Queen Elizabeth II of England welcomed the Irish President on his historic state visit to Britain Tuesday, making it possible for further reconciliations between the Republic of Ireland and the English Crown. Irish President Michael Higgins’ four-day visit to Britain will coincide with the 16th anniversary of the Good Friday Agreement signed by England and Ireland in 1998.
A main specification of the Good Friday or Belfast Agreement, stipulates in part the relationship, status and system of government of the Republic of Ireland as it relates to the United Kingdom and Northern Ireland. The Republic of Ireland has had a long and antagonistic history with Queen Elizabeth’s British government which resulted in the Irish War of Independence in 1919, when Ireland’s victory against the British government made it possible to break away from the United Kingdom. A result of the war was the partitioning of Ireland in 1921 to create the British territory known as Northern Ireland.
Hostilities between the two nations have since eased due to their shared history, culture and economic partnership. The ceremonial welcoming of the Irish President by Queen Elizabeth II further cements the lasting bond between the two island allies. In a speech to both houses of Parliament, Higgins remarked about the closeness of the two island nations which once seemed impossible.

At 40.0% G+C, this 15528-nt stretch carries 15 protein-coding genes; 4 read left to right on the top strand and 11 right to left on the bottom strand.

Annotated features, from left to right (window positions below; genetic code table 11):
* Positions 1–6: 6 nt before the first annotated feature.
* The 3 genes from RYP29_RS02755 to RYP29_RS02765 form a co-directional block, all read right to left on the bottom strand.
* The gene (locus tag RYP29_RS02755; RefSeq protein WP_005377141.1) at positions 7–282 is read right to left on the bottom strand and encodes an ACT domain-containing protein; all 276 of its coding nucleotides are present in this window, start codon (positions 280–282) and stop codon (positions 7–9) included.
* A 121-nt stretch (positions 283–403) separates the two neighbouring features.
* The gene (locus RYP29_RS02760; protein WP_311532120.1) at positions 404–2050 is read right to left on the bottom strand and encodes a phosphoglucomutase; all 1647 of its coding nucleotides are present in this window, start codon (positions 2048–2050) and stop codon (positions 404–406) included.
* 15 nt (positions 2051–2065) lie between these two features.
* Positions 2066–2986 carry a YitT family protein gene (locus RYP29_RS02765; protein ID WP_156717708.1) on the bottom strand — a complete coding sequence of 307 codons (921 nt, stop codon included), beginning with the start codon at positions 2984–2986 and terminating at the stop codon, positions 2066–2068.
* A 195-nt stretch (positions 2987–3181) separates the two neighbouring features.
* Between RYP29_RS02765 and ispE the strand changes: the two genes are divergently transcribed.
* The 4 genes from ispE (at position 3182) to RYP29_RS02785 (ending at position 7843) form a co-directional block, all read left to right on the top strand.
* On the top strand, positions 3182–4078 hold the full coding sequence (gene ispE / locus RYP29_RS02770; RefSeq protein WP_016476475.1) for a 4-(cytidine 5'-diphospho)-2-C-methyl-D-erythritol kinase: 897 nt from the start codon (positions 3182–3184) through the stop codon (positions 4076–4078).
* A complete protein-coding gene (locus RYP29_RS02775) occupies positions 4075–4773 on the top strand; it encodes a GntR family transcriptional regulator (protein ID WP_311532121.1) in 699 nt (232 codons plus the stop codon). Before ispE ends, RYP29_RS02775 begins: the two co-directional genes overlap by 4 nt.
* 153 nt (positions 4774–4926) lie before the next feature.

At a banquet for the Irish President at Windsor Castle, Queen Elizabeth referred to the United Kingdom and Ireland as “neighbors and friends.” The Queen also stated that the two nations “should no longer allow our past to ensnare our future.” Three years ago, her Royal Highness, Queen Elizabeth II, became the first British Monarch to visit the Republic of Ireland.
Greetings were extended to Mr. Higgins at the Irish Embassy in London by Prince Charles, after which a welcoming at Windsor Castle was marked by a 21-gun salute with the full regalia of a military band and British troops. A visit to Westminster Abbey followed and, as customary, a wreath was laid at the Grave of the Unknown Warrior, which is the tomb of a British soldier of the First World War.
Before the historic visit ends on Friday, President Michael Higgins will attend 10 Downing Street to have a meeting with Prime Minister David Cameron. The President is also expected to honor the work of Irish health professional in London, and have a discussion with London’s Mayor, Boris Johnson.
The meeting between the Irish President and the Crown came just days after Queen Elizabeth II embarked upon another historic meeting with Pope Francis in Rome. The Queen’s visit to Italy was at the invitation of Italian President Giorgio Napolitano. Pope Francis, head of the Catholic Church, gave a warm and gracious welcome to the head of the Church of England, Queen Elizabeth II. Britain’s ambassador to Vatican City, Nigel Baker, told Vatican radio that looking back at Queen Elizabeth’s reign, it is remarkable how far the relationship between Britain, the Anglican Church and the Catholic Church has developed since she became queen in 1952.
By Humphrey Bennett